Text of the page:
increased morbidity or mortality in the mother or fetus should be excluded.
Treatment of EN is aimed at the underlying disease or removal of the offending drug
when identified. Otherwise treatment during pregnancy is supportive and includes cool wet
compresses, elevation, and rest. Acetaminophen may be used for pain relief,
but nonsteroidal anti-inflammatory drugs (NSAIDs) are avoided because of their potential to
cause oligohydramnios and constriction of the ductus arteriosus.
Systemic steroids at a dosage of 1 mg per kg daily may be used for more
persistent complaints if underlying infection,
risk of sepsis, and malignancy have been excluded.
Oral prednisone at a dosage of 60 mg every morning is a typical dose.
1. Schwartz RA, Nervi SJ.Erythema nodosum: a sign of systemic disease.
Am Fam Physician. 2007 Mar 1;75(5):695-700.PMID: 17375516
2.Mert A, Ozaras R, Tabak F, Pekmezci S, Demirkesen C, Ozturk R. Erythema nodosum:
an experience of 10 years. Scand J Infect Dis. 2004;36(6-7):424-7nPMID: 15307561
3.Cribier B, et al Erythema nodosum and associated diseases. A study of 129 cases. Int J Dermatol. 1998 Sep;37(9):667-72. PMID: 9762816
4. Habif, Thomas "Erythma Nodosum" Clinical Dermatology A color Guide to Diagnosis
and Therapy. , 5th ed. Ed. Thomas Habif, MD. New York: Mosby, 2010. 720-721
5. Richards WE, et al. Erythema nodosum associated with streptococcal
infection in pregnancy.Infect Dis Obstet Gynecol. 1995;3(4):166-8.PMID: 18476042
6. Arsura EL, Erythema nodosum in pregnant patients with coccidioidomycosis.Clin Infect Dis. 1998 Nov;27(5):1201-3.PMID: 9827269
7.Rosales Estrada G, et al. Erythema nodosum and pregnancy. Report of a case]Ginecol Obstet Mex. 1991 Jun;59:181-3. PMID: 1937121
8. Langer R, et al. Erythema nodosum associated with pregnancy. Case reports.Eur J Obstet Gynecol Reprod Biol. 1979 Dec;9(6):399-401.PMID: 264104
9. Coaccioli S, Onset of erythema nodosum during pregnancy: a case report.Clin Exp Obstet Gynecol. 1998;25(1-2):40-1. PMID: 9743879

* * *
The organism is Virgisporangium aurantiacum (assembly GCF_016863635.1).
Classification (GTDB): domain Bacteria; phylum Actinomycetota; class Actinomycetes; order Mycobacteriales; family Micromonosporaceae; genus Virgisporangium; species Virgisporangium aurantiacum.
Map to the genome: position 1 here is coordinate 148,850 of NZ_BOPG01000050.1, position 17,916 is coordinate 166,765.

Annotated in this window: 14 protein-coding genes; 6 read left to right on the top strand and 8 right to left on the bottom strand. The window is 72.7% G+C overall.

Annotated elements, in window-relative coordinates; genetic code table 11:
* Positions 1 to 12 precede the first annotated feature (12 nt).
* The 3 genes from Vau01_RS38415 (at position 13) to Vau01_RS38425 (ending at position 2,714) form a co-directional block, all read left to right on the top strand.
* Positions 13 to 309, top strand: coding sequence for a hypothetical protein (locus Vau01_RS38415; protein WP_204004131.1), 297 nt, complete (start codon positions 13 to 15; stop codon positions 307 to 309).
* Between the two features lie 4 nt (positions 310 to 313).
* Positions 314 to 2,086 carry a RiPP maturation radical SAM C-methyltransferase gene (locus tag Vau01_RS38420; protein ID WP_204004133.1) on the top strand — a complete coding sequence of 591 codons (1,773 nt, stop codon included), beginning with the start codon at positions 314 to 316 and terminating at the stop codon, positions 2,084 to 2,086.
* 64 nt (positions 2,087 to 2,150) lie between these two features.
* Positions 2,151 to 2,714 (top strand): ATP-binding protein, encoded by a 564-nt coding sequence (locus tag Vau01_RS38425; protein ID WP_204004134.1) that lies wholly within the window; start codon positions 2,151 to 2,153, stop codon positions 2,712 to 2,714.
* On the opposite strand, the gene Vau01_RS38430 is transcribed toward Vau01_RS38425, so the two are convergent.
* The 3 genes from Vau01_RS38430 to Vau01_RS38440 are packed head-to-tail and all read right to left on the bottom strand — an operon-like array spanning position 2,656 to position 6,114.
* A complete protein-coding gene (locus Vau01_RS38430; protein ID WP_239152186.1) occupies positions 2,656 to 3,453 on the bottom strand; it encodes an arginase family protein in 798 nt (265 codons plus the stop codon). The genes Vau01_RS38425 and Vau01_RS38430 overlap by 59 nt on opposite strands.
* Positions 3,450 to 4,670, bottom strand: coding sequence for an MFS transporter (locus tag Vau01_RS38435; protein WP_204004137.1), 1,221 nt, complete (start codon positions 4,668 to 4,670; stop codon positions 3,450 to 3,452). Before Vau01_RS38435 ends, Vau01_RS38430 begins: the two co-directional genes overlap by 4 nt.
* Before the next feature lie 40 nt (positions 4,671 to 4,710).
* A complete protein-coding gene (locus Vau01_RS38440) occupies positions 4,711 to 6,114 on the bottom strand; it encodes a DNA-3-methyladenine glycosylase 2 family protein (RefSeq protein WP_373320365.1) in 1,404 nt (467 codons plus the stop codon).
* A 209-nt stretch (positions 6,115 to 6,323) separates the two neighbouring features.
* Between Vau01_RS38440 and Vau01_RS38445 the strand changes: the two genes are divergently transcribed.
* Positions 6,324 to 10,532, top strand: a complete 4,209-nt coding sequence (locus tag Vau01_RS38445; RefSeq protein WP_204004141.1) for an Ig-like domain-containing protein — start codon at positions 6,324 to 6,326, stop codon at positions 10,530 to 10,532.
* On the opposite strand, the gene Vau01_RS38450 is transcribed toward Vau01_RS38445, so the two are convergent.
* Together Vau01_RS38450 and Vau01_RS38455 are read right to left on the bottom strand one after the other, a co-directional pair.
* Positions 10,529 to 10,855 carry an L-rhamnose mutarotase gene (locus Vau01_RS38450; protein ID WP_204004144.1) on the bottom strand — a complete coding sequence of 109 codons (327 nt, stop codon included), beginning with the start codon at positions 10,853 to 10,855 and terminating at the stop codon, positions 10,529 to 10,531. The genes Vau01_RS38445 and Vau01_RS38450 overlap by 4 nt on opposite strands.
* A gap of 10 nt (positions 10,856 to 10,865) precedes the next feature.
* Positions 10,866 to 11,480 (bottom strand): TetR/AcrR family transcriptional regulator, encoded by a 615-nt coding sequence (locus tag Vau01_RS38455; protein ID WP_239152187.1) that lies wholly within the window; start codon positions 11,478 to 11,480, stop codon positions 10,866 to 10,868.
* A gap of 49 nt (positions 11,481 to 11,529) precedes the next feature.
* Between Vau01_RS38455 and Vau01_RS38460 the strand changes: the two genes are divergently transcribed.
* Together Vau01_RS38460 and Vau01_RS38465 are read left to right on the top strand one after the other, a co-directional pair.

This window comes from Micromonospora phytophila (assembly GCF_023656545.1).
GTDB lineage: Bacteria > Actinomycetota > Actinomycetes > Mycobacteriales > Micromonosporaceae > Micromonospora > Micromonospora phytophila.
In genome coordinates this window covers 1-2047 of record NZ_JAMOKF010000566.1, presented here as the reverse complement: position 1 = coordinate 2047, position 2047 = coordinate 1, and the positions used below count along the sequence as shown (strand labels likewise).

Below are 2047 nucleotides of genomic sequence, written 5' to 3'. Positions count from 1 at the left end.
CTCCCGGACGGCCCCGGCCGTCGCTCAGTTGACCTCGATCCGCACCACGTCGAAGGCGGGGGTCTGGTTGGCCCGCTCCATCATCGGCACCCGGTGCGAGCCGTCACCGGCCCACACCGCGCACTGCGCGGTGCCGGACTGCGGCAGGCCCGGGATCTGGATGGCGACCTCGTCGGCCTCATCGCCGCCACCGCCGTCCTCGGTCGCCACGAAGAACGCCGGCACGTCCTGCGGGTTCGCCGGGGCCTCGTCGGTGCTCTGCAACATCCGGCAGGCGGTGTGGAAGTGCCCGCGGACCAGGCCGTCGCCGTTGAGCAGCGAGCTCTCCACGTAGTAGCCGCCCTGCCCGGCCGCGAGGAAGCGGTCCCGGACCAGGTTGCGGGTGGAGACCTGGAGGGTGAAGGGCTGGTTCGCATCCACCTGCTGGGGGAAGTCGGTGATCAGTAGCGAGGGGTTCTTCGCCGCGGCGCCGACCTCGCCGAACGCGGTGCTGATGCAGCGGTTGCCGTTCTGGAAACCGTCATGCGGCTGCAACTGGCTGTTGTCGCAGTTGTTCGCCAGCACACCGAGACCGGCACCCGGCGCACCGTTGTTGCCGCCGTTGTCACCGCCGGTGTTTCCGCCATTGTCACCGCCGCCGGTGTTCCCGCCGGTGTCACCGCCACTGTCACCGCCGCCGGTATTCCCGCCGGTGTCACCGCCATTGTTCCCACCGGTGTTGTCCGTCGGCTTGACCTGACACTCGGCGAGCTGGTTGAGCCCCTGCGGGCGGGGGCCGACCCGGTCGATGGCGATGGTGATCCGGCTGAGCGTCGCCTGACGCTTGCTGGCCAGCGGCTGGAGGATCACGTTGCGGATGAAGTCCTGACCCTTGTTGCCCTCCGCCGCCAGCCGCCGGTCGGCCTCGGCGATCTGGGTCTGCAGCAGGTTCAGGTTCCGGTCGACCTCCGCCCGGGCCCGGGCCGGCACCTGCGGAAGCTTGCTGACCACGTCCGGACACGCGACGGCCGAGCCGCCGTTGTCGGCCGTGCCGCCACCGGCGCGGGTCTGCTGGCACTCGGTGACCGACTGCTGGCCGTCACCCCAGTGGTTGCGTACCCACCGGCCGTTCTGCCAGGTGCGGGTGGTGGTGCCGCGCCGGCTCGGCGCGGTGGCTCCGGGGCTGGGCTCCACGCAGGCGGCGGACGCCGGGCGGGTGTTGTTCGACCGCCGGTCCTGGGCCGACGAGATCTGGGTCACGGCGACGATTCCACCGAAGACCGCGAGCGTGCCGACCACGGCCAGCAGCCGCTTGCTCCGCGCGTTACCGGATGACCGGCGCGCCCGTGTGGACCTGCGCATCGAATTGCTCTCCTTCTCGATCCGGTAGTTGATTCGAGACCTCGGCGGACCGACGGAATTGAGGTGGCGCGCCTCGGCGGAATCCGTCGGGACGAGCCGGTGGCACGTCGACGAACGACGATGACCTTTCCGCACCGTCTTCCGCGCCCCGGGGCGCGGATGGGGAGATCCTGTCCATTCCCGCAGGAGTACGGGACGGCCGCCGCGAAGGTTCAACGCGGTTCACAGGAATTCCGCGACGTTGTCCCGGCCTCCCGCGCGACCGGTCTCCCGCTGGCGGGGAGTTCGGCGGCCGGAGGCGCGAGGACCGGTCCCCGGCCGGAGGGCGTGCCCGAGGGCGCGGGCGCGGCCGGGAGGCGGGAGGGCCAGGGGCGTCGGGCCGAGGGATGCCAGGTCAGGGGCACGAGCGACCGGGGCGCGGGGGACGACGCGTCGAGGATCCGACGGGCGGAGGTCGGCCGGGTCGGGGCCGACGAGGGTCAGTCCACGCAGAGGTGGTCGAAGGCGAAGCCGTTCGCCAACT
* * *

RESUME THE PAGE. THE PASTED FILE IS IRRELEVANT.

10. Bombardieri S, Erythema nodosum associated with pregnancy and oral contraceptives. Br Med J. 1977 Jun 11;1(6075):1509-10. PMID: 871635
11. Daw E.Recurrent erythema nodosum of pregnancy.Br Med J. 1971 Apr 3;2(5752):44. PMID: 5102493
12. Bartelsmeyer JA, Petrie RH. Erythema nodosum, estrogens, and pregnancy.Clin Obstet Gynecol. 1990 Dec;33(4):777-81.
13. Sams W.M., Winkelmann R.K.: The association of erythema nodosum with
ulcerative colitis. South Med J 61. 676-679.1968PMID: 5664514
14. Mert A, Ozaras R, Tabak F, Ozturk R. Primary tuberculosis cases presenting with erythema nodosum. J Dermatol. Jan 2004;31(1):66-8.PMID: 14739509
15. Farhi D, Cosnes J, Zizi N, et al. Significance of erythema nodosum and pyoderma gangrenosum in inflammatory bowel diseases: a cohort study of 2402 patients. Medicine (Baltimore). Sep 2008;87(5):281-93.
16. Sullivan R, Clowers-Webb H, Davis MD. Erythema nodosum: a presenting sign of acute myelogenous
leukemia. Cutis. Aug 2005;76(2):114-6PMID:16209157
17. Myers SA and Murray JC. Antecedent Skin Conditions In:
Principles and Practice of Medical Therapy in Pregnancy
3rd ed,Gleicher N. et al Ed Norwalk, CT: Appleton Lange 1998, pp 1365
18. Jones SV and Black M. Effect of Pregnancy on Other Skin Disorders. In:
Obstetric and Gynecologic Dermatology 2nd ed. Black M et al Ed. St. Louis, Mo: Mosby 2002 pp 55- 56